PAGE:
Though you may have taken a break from ICD-10 planning and prep when news of the delay first broke, it's time to get back to work.
Reactions within the healthcare community to news of the ICD-10 delay to Oct. 2015 are akin to students’ reactions to a school teacher delaying the final exam: Students who feel unprepared are ecstatic and look forward to the extra time to study and prepare, while those who studied intensively and paid for tutors and other prep tools are frustrated.
Despite the delay, however, whether you are the 11th hour all-nighter or the semester-long studier, ICD-10 implementation is still coming. And though you may have taken a break from planning and prep when news of the delay first broke, it's time to get back to work.
Here are 10 tips to help you get started:
1. Know what ICD-10 actually is and how it pertains to your specialty practice;
2. Review each compliance step and prepare a schedule timeline to meet each component;
3. Plan your budget for technology upgrades and resource investments;
4. Plan a schedule and additional budget allocation for training your staff because ICD-10 is more than just diagnosis codes;
5. Learn how the ICD-10 will integrate (or not) with payment scheduling and reimbursements to avoid claim denials;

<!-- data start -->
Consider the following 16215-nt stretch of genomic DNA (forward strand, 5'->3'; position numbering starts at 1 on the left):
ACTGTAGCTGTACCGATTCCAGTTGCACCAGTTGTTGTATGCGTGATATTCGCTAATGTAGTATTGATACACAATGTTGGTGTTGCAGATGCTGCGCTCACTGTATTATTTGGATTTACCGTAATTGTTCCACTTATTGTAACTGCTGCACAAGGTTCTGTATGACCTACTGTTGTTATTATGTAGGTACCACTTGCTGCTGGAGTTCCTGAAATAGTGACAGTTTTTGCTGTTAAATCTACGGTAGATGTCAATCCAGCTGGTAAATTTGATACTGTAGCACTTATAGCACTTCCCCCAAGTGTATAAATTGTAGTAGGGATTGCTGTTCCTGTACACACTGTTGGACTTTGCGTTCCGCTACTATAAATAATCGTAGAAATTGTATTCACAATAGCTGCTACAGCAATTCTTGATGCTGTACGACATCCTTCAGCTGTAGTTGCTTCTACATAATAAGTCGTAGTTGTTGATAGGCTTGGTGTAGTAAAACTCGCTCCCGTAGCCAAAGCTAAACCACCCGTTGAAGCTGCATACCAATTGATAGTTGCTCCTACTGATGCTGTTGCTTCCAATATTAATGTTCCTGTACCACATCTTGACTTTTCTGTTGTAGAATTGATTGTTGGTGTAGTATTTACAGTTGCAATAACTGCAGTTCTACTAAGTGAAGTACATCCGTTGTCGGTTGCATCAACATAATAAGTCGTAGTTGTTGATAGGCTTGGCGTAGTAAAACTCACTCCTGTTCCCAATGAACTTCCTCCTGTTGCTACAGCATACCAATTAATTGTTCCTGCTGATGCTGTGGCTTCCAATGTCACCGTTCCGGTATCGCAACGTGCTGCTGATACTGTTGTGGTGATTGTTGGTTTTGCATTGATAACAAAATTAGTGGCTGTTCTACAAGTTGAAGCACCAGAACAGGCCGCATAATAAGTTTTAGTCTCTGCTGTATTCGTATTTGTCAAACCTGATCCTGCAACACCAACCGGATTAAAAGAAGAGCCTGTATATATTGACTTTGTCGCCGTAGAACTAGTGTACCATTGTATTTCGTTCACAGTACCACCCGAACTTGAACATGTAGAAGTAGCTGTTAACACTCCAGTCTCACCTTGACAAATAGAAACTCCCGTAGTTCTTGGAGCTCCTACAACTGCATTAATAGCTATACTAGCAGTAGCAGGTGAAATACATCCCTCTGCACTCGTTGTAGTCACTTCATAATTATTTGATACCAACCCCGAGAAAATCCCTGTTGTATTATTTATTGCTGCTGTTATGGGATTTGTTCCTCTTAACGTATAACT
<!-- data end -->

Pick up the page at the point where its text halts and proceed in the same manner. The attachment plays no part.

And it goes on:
6. Develop an internal process for ICD-10 across your workforce to simulate the process to be sure each individual understands what needs to be done
7. Know and identify all of the other regulations and changes so you don’t get behind as you approach ICD-10 implementation;
8. Make sure your EHR and practice management systems can handle the conversion.
9. Conduct external testing with your clearinghouses and payers to make sure you can send and receive transactions with the ICD-10 codes.
10. Filter out codes you use the most.
Following this checklist is important because of the very real changes in the move from ICD-9 to ICD-10. The current ICD-9-CM diagnosis codes do not provide sufficient clinical specificity to describe the severity or complexity of the various disease conditions. Hence, the current ICD-9-CM system is less effective for monitoring utilization of resources, measuring performance, and analyzing healthcare costs and outcomes.
ICD-10 will add over 65,000 new codes that describe medical conditions and treatments.
The major difference between the current ICD-9 codes and the new ICD-10 version include revisions to the structure of the codes themselves. Also, ICD-10-CM differs from ICD-9-CM in its organization and structure, code composition, and level of detail.
Since ICD-10 provides more specific data than ICD-9, it will refine and improve operational capabilities of clinics. Physician practices and healthcare organizations should be getting ready for this change using the above checklist, and clinical organizations need to move even faster to prepare.
Unlike a student pulling an all-nighter and acing a test - thoughtful ICD-10 prep and planning will be necessary for making the difference between a successful transition and missing the deadline.